Continuing to ascult the abdomen, one should next listen for “pings” on the left side. Place the end of the stethoscope 3” to 4” forward from the last rib in line with the center of the PLF. Strike (thump) the cow’s side firmly with a finger snap. One should hear a dull thud when performing this percussion, about 3” to 4” from the stethoscope end. A high pitched ping or ringing sound indicates a hollow space with an empty gas-filled area under slight pressure. The sound has a resonant quality that sounds like a cold basketball bouncing on concrete. Pings are one of the signs of a DA. Repeat the percussion at different points in a circular pattern around the end of the stethoscope. Move the stethoscope and repeat the percussion until the area has been covered from the PLF forward to about the middle of the ribcage and half way down the side from the top to bottom. When only dull thuds are heard using this method, it is considered normal. If pings are heard it is possible that the cow has a DA.
One should next listen to the right side of the cow for intestine sounds. Listen in the area of the right PLF. Usually there is little or no sound, this is normal. Sometimes one can hear gas bubbles and gut movements if the cow has indigestion. Repeat the procedure for “pinging” the cow as described for the left side. A right side ping can indicate a right DA (RDA). An RDA is a true emergency, one must take action (surgery) to correct the condition or ship the cow as they will deteriorate quite rapidly if left untreated. Often one will hear lower pitched “boinks” when pinging the cow’s right side, these are not the same as a ping. A ping, in contrast, has a high pitch with a resonant quality. Boinks often are heard when loops of bowel located near the right PLF have small pockets of gas in them. Remember to practice listening to healthy cows to get a feeling for what is normal.
Heart and Lungs
Next, move the stethoscope end upwards from the point of the elbow to the middle of the chest and listen for breath sounds. The breathing will be loudest just behind the muscles of the front leg near the middle of the chest. This is above the place where the windpipe enters the chest and divides into smaller and smaller airways much the way a tree trunk branches into many limbs. Listen to a few breaths and move around the rib cage area, taking notice of how the breathing sounds. Normal breathing is smooth and fairly quiet- it is even hard to hear in some cows with a large, thick chest. Loud raspy or crackling sounds are not normal and may indicate pneumonia. Wheezes and rubbing noises are also a bad sign. Spend some time listening to the breathing and heartbeat of several cows and you will have a much better feel for what is normal and what is not.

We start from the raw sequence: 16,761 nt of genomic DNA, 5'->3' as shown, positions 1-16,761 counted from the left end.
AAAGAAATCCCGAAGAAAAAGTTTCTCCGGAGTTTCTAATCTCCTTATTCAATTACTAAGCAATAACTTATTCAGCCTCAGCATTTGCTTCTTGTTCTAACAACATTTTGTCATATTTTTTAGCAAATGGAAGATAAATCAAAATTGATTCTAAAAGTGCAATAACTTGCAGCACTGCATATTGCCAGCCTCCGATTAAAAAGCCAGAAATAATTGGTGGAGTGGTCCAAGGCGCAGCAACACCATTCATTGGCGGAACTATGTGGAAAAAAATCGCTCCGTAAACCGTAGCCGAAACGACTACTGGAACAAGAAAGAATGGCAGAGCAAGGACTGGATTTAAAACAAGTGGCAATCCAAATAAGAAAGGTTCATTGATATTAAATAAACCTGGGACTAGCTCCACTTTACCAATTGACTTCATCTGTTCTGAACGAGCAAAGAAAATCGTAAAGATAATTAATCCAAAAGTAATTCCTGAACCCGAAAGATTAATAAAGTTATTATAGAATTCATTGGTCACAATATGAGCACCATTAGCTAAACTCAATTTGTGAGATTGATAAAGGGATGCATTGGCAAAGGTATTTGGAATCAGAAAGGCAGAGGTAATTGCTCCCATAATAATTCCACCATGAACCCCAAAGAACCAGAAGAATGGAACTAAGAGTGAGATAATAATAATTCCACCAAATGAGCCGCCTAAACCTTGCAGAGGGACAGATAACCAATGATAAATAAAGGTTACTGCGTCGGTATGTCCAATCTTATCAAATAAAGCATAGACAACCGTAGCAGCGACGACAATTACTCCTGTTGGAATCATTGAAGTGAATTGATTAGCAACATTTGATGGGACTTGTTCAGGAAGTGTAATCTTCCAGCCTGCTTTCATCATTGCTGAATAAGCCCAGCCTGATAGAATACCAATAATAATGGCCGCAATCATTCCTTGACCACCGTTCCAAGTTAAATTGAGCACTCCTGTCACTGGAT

Udder and milk
Check the milk next by stripping some from each quarter into a strip cup or area that can be easily cleaned. Look for clots, chunks, blood, or a watery secretion. A California Mastitis Test (CMT) should be run to see how many quarters are affected and how they compare. Every dairy farm should have a CMT kit and use it on a regular basis. Early detection and treatment of mastitis is critical to achieving a high cure rate, especially when using organic methods.
External Lymph Nodes
Other organs that can be evaluated during a rectal exam include: the rumen, intestines, bladder and kidney. The rumen lies to the left side and often extends back into the pelvis. One should check the rumen size and the consistency of the contents (feed) during a rectal exam. A small, shrunken rumen with no obvious fiber mat present is an indication that the cow has not been eating for quite a while and needs some serious help to get the rumen functioning again. A cow with an overfilled rumen may indicate a blockage of the gut or damage to the nerves that make the gut work. Bloat of the rumen will also be quite obvious during a rectal exam. The intestines are located to the right of the midline and forward from the front of the pelvis. Normally they are not very obvious, as they tend to be soft and indistinct. Loops of bowel with gas and/or fluid under pressure can indicate a serious condition like an obstruction. Occasionally one can palpate a DA when doing a rectal exam (most often a right DA). Remember to palpate a few normal cows for comparison if you are unsure that what you are feeling is normal.
This completes the basic physical examination of the cow. We do not expect that every dairy farmer will have the desire to learn or master this material. Our intent is to give the animal caretaker or owner the tools they need to make well informed decisions concerning animal care. Always remember to work with your local veterinarian for disease prevention and treatment.Return to TOP